The best way to understand the future might be to study the past. A year ago I hardly knew anything about EOS. Today I have it compiled on my laptop and much of my time is trying to understand C++, WebAssembly etc. skills that I see myself needing for developing my own dApps. I know what ECAF is, philosophize daily about the implementation of Universal Resource Inheritance (URI) and it’s social implications, I’ve chatted with and answered dozens of questions from strangers on /r/eos and /r/eosdev and I’ve sat through hours upon hours of EOS related podcasts… What crazy rabbit hole this journey has been. As a computer scientist who was involved with Bitcoin before most people, very few alt-coins, ICOs or whatever have actually intrigued me. I was looking into alternate use cases of blockchain technology, when I stumbled upon Steem / Steemit and began to read the white paper. This is what eventually led me to EOS, taking part in the early token sale and becoming part of the genesis snapshot as the network was launched. I would like to share with you some of my early writings from way back when EOS was not even around. This as a precursor to any future writings on EOS.
Any (dis)advantages of social media on a blockchain?
Scenario dependent outcome
Whilst a distributed blockchain network is capable of providing censorship-resistance on an uninterruptible platform, this can also be seen as a double-edged sword. From a flowery perspective, the indelibility of content can be seen as a weapon in the fight against tyrannical subjugation, with powerful authorities setting limitations on the spread of information. Such is one possible use case, however, as hammers (or any tool in general) may be utilized for good, they can also be used for graphically violent evil. I have dedicated serious thought to the potential downside of blockchains failing to implement basic undo functionality; the ability as a user to delete posted content entirely in case of regretting contributions. Whilst one can argue that once posted, content has potentially been copied and spread, this is speculative and not always the case. Given the chance of deletion, such a feature will (depending on the timeframe of hitting undo) in the least provide a form of damage control or potentially result in a fully reversed outcome.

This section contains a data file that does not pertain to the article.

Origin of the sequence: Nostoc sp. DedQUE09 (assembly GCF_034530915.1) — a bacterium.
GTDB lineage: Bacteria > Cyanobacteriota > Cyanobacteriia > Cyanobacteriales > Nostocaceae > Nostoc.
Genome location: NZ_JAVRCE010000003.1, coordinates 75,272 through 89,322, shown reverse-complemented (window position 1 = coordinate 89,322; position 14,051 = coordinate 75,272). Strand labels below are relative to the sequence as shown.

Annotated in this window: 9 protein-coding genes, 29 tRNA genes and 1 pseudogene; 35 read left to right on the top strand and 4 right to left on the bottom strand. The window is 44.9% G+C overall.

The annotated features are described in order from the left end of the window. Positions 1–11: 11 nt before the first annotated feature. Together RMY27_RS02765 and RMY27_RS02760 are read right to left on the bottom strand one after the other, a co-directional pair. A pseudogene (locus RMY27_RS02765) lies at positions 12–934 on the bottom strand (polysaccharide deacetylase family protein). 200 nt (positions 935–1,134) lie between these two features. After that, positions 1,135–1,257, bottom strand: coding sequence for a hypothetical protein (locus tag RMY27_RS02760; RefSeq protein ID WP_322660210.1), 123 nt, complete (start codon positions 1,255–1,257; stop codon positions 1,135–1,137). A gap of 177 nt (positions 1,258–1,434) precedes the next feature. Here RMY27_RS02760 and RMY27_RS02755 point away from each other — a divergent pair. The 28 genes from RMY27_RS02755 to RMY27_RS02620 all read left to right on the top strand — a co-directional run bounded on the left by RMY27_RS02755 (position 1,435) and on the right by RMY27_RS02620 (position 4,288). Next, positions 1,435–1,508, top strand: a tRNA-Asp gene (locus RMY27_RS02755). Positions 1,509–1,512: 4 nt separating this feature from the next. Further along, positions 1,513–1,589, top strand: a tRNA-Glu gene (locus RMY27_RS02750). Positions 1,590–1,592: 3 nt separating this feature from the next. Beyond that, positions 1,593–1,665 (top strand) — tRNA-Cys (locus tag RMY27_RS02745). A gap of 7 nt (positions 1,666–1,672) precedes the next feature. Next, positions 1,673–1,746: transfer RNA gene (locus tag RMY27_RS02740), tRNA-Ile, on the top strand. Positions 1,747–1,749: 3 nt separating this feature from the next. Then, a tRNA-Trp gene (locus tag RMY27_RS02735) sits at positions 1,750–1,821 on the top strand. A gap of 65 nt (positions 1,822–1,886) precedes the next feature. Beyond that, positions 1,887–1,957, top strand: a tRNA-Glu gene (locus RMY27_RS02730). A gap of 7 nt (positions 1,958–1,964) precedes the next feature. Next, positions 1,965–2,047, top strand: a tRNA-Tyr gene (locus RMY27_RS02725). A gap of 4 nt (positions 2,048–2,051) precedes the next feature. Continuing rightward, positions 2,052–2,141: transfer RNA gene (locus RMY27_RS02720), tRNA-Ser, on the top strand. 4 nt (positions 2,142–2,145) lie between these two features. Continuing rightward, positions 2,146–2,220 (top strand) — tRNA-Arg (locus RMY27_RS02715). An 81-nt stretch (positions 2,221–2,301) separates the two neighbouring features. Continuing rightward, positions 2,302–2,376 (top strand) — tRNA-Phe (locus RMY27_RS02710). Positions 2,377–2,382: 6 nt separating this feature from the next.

Speed and scalability aside
Oft heard arguments against blockchain-based solutions address current scalability issues and in the case of having personally tested Steemit for the sake of writing this report, there is a noticeable lag in comparison to my browsing experience of Reddit. The mainstream centralized services have had decades of technological improvements, whilst the blockchain technology is still in its infancy, with several kinks that need to be worked out. As such, it hardly feels like a fair comparison.
When a user goes to power down their Steem Power they are warned that leaving in too little will affect the browsing experience of the site, seeing as users will then quickly be out of bandwidth.
In the particular case of Steemit, the bandwidth allocated to the user (and thus the browsing experience) is directly correlated with the amount of vested currency / how much the user has at stake in the system. This is due to the rate-limited approach that the simultaneously protects the network from Sybil attacks, whilst incentivizing users to get involved with the system monetarily. The white paper delivers an analogy for understanding the approach:
“Let’s view a blockchain like an Internet Service Provider (ISP) co-op which owns all of the cables in the town and has a maximum amount of bandwidth that it can provide at any time. People living in the town can buy shares in the ISP and in exchange they are entitled to utilize a portion of the available bandwidth.”